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  • Resequencing And Dynamic Transitions For Game Music Composers

    - Winifred Phillips
  • Welcome! I'm video game composer Winifred Phillips, and I'm happy you've joined me for the second installment in this series of articles based on the content of a lecture I gave during the Game Developers Conference 2021. My talk was entitled, "From Spyder To Sackboy: A Big Adventure in Interactive Music."

    In my presentation, I compared and contrasted the interactive music design of two of my video game projects from the previous year. Both projects were developed by one of the game industry's top development studios - Sumo Sheffield. Both projects included ambitious dynamic music systems, using similar techniques and approaches. However, there were lots of differences in the execution of those techniques. This series of articles explores the similarities and differences between the dynamic music design of the popular Sackboy: A Big Adventure game for PS5/PS4, and Spyder for the new Apple Arcade (a great platform for supporting larger-scale game development for iOS). (Above you'll see a photo from one of the sections of my GDC 2021 lecture in which I'm discussing the music systems of both of these projects). If you missed the first article in this series, you can find it here.

    In the previous article, we took a look at how the music design of Sackboy: A Big Adventure employed horizontal resequencing to introduce musical interactivity into my cover version of Madonna's famous Material Girl track. For those of us who could use a refresher, here's an excerpt of my discussion of horizontal resequencing from my book, A Composer's Guide to Game Music:

    "In music, we mentally picture the ephemeral concept of time as a horizontal phenomenon, moving inexorably from left to right (like the notes on a musical staff). Likewise, most audio editing software visually presents audio as a waveform moving horizontally from left to right. The fundamental idea behind horizontal re-sequencing is that when composed carefully and according to certain rules, the sequence of a musical composition can be rearranged. This process occurs while the music continues to move forward on the horizontal axis of time, allowing a continuous free-flowing transformation of musical content...

    "In horizontal re-sequencing, a musical composition is constructed as a collection of segments, each representing a discrete chunk of the overall composition. The duration of these segments can range from a scant few to a large number of measures. Each segment of music may contain digital markers that indicate convenient and logical points at which the game engine may switch between that music segment and another in the collection. These markers may be positioned on each individual beat, at the beginning of each measure, or at designated points in the composition where switching to another music segment would be feasible." (Chapter 11, page 188)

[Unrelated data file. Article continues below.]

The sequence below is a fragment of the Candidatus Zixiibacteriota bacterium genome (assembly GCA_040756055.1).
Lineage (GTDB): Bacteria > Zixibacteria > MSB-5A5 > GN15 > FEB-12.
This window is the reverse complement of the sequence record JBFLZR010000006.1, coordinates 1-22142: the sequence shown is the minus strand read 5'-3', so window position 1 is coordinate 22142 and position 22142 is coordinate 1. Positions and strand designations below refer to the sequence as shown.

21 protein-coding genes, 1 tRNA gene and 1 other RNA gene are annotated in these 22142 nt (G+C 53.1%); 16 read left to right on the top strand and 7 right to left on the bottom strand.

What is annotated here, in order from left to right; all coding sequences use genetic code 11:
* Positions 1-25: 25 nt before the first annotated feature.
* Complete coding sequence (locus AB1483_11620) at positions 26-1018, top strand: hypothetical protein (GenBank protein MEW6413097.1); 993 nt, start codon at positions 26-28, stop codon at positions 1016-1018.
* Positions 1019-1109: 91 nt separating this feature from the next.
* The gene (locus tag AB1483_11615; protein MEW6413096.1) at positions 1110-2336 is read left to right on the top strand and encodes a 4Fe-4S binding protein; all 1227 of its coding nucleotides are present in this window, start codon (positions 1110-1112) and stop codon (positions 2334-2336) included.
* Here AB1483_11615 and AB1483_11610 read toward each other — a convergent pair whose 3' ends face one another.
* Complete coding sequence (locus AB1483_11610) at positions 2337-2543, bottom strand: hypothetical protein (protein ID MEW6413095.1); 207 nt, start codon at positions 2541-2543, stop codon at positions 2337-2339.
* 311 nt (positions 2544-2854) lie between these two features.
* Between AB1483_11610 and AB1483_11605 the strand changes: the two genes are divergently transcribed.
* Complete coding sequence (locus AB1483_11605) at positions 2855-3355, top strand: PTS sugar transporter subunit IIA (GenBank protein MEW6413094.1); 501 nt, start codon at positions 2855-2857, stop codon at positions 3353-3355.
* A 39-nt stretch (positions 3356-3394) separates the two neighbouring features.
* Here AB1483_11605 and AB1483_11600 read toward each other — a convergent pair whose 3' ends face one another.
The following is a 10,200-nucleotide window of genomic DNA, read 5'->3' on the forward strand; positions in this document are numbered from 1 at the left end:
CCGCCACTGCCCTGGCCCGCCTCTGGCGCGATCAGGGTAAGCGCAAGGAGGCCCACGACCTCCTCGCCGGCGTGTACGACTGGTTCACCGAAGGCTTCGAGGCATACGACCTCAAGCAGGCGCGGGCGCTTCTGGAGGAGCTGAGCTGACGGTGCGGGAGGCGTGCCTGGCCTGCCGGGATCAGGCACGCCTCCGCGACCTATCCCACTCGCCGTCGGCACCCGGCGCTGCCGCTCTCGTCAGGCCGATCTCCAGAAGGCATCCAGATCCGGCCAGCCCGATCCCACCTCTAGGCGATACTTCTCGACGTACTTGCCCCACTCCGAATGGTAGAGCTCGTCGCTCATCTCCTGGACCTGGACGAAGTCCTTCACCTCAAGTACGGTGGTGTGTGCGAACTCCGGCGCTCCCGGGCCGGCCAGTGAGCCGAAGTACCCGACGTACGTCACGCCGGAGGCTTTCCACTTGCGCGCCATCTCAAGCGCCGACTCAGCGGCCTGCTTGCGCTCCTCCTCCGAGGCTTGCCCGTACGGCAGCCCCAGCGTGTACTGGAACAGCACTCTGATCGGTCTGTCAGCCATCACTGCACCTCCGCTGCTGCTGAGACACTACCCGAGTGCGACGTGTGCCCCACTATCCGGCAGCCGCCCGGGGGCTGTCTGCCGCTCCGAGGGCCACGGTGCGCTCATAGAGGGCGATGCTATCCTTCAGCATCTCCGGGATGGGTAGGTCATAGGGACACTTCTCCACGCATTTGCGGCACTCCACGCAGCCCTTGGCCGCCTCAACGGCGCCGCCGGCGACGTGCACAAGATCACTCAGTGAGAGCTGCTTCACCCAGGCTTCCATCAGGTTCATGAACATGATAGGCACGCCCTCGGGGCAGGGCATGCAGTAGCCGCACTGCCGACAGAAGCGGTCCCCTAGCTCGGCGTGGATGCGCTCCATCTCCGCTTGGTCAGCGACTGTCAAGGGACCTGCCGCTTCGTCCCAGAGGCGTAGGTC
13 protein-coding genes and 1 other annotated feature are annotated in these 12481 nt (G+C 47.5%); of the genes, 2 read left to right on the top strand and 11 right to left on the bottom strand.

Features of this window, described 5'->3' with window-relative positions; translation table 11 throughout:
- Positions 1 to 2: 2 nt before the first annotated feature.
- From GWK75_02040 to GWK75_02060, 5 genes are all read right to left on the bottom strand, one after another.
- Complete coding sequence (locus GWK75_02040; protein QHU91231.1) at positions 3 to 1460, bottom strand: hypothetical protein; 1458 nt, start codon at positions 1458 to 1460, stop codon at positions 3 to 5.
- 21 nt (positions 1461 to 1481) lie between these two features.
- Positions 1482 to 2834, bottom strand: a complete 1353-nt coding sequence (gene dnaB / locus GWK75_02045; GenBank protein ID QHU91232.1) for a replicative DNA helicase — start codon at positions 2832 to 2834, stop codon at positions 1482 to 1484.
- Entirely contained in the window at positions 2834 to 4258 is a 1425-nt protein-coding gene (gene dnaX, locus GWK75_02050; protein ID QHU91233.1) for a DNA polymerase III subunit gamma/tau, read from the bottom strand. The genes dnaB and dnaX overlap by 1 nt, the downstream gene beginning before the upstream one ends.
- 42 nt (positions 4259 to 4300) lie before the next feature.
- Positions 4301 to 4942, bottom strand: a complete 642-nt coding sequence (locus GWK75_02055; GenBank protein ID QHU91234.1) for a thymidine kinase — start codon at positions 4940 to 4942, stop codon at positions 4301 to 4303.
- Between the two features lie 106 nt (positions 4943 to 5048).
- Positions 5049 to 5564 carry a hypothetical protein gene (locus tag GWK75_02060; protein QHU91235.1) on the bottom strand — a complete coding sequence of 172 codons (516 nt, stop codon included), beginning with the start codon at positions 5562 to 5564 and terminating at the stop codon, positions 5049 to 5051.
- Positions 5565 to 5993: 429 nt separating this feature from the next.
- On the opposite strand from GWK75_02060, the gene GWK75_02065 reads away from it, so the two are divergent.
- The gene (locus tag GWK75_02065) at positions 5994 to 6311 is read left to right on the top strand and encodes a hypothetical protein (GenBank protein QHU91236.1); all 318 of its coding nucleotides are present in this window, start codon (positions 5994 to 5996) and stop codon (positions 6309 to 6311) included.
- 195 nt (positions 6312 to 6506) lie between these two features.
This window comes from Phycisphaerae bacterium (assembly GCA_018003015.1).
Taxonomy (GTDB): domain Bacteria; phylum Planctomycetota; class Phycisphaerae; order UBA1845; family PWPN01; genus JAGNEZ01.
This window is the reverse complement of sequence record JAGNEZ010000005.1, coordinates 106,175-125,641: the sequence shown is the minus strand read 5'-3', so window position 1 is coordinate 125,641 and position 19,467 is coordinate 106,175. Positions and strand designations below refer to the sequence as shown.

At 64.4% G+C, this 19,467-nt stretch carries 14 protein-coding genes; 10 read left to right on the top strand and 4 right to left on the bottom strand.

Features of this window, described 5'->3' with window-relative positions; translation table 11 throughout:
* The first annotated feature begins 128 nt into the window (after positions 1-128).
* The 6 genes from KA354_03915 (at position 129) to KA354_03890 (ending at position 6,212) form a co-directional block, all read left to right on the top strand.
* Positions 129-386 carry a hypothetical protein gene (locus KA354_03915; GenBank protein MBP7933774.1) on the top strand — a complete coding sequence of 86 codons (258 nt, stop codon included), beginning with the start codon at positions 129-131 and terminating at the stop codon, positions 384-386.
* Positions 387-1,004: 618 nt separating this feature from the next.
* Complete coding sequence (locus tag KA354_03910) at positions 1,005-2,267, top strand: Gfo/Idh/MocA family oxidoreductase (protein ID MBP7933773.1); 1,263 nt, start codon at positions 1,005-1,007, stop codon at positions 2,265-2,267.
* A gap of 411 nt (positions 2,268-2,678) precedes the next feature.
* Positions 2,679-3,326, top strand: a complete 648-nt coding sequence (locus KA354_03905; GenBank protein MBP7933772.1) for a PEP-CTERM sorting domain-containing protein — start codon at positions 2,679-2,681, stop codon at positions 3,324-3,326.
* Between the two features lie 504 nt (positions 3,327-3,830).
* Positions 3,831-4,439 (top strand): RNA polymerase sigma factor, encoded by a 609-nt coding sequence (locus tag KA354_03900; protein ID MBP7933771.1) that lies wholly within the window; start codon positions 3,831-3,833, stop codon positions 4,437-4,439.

The audio team's expert dynamic implementation of this song focused on dividing it into segments. Since Material Girl adhered faithfully to traditional song structure, the song sections could be used as horizontal segments, and this yielded a highly-effective result that depended on the sharp delineations between those different portions of the composition.

    The interactive system triggered the music to advance through song-structure components such as verse, chorus, bridge, and interlude, and this progression rewarded players by revealing new content as they proceeded through the level. Around the same time, the developer, Sumo Digital, was also asking me to compose horizontally-resequenced music for the Spyder video game, and that was a very different approach that employed more distinct segmentation and dynamic transitions. So let's now move to that technique in our list of dynamic music strategies:


    Spyder is a pretty stealthy game - it's not about running and jumping - it's about being a secret agent, so the music had to be sneakier, and it had to leave space for players to think and plan. For puzzle solving and exploration, the music I composed for Spyder is horizontally resequenced, but those segments are designed to ebb and flow, and even settle into silence periodically.

    There are also a lot more segments involved. Every level of the game had over thirty music segments. This provided the greatest flexibility for enabling divergent and unpredictable music during puzzle-solving gameplay, and the order of those segments is randomized so that players can't anticipate what they'll hear. Let's check out an example of this system in action.

    So you can see, this interactive system isn't really indicating progress through the level the way the Material Girl music did. Instead, the focus of this music system in the Spyder game is to create musical variety, and avoid predictability. A system like this can keep game music from coming across as repetitive. However, the system also reveals its segments in an overt way, without making any attempt to hide its dynamic transitions.

    So the Sackboy and Spyder approaches to horizontal resequencing are very different. However - there are similarities here.


    Like the Material Girl example from Sackboy: A Big Adventure, this system in the Spyder game is taking an overtly segmented approach. We're aware that the music has different sections that transition into each other (such as those pictured left), and the dynamic music system structures itself around that awareness.


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